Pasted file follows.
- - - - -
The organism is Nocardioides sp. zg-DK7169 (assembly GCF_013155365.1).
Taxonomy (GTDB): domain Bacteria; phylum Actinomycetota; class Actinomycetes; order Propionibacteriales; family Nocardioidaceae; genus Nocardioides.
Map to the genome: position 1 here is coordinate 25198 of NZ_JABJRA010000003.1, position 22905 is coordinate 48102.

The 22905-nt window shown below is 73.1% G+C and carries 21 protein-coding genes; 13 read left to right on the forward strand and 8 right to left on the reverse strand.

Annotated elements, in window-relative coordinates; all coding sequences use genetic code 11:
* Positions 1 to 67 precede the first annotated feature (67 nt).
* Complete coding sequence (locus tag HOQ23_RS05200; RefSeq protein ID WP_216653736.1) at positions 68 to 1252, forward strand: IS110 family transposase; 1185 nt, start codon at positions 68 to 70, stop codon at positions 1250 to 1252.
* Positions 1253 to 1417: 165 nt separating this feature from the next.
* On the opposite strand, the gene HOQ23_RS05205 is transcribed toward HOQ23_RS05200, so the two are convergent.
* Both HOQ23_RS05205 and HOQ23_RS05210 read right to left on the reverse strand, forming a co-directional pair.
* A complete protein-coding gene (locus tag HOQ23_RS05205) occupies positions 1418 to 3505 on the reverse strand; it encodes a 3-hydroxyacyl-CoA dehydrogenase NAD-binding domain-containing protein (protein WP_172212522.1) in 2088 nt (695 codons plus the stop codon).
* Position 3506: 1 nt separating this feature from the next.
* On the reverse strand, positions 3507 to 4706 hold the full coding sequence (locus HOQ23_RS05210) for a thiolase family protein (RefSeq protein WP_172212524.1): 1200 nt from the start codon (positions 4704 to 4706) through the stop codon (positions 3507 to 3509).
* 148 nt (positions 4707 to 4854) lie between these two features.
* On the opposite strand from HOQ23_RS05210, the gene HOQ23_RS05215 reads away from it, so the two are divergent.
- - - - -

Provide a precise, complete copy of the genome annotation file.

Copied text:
The organism is Nocardioides sp. zg-DK7169 (assembly GCF_013155365.1).
Taxonomy (GTDB): domain Bacteria; phylum Actinomycetota; class Actinomycetes; order Propionibacteriales; family Nocardioidaceae; genus Nocardioides.
Map to the genome: position 1 here is coordinate 25198 of NZ_JABJRA010000003.1, position 22905 is coordinate 48102.

The 22905-nt window shown below is 73.1% G+C and carries 21 protein-coding genes; 13 read left to right on the forward strand and 8 right to left on the reverse strand.

Annotated elements, in window-relative coordinates; all coding sequences use genetic code 11:
* Positions 1 to 67 precede the first annotated feature (67 nt).
* Complete coding sequence (locus tag HOQ23_RS05200; RefSeq protein ID WP_216653736.1) at positions 68 to 1252, forward strand: IS110 family transposase; 1185 nt, start codon at positions 68 to 70, stop codon at positions 1250 to 1252.
* Positions 1253 to 1417: 165 nt separating this feature from the next.
* On the opposite strand, the gene HOQ23_RS05205 is transcribed toward HOQ23_RS05200, so the two are convergent.
* Both HOQ23_RS05205 and HOQ23_RS05210 read right to left on the reverse strand, forming a co-directional pair.
* A complete protein-coding gene (locus tag HOQ23_RS05205) occupies positions 1418 to 3505 on the reverse strand; it encodes a 3-hydroxyacyl-CoA dehydrogenase NAD-binding domain-containing protein (protein WP_172212522.1) in 2088 nt (695 codons plus the stop codon).
* Position 3506: 1 nt separating this feature from the next.
* On the reverse strand, positions 3507 to 4706 hold the full coding sequence (locus HOQ23_RS05210) for a thiolase family protein (RefSeq protein WP_172212524.1): 1200 nt from the start codon (positions 4704 to 4706) through the stop codon (positions 3507 to 3509).
* 148 nt (positions 4707 to 4854) lie between these two features.
* On the opposite strand from HOQ23_RS05210, the gene HOQ23_RS05215 reads away from it, so the two are divergent.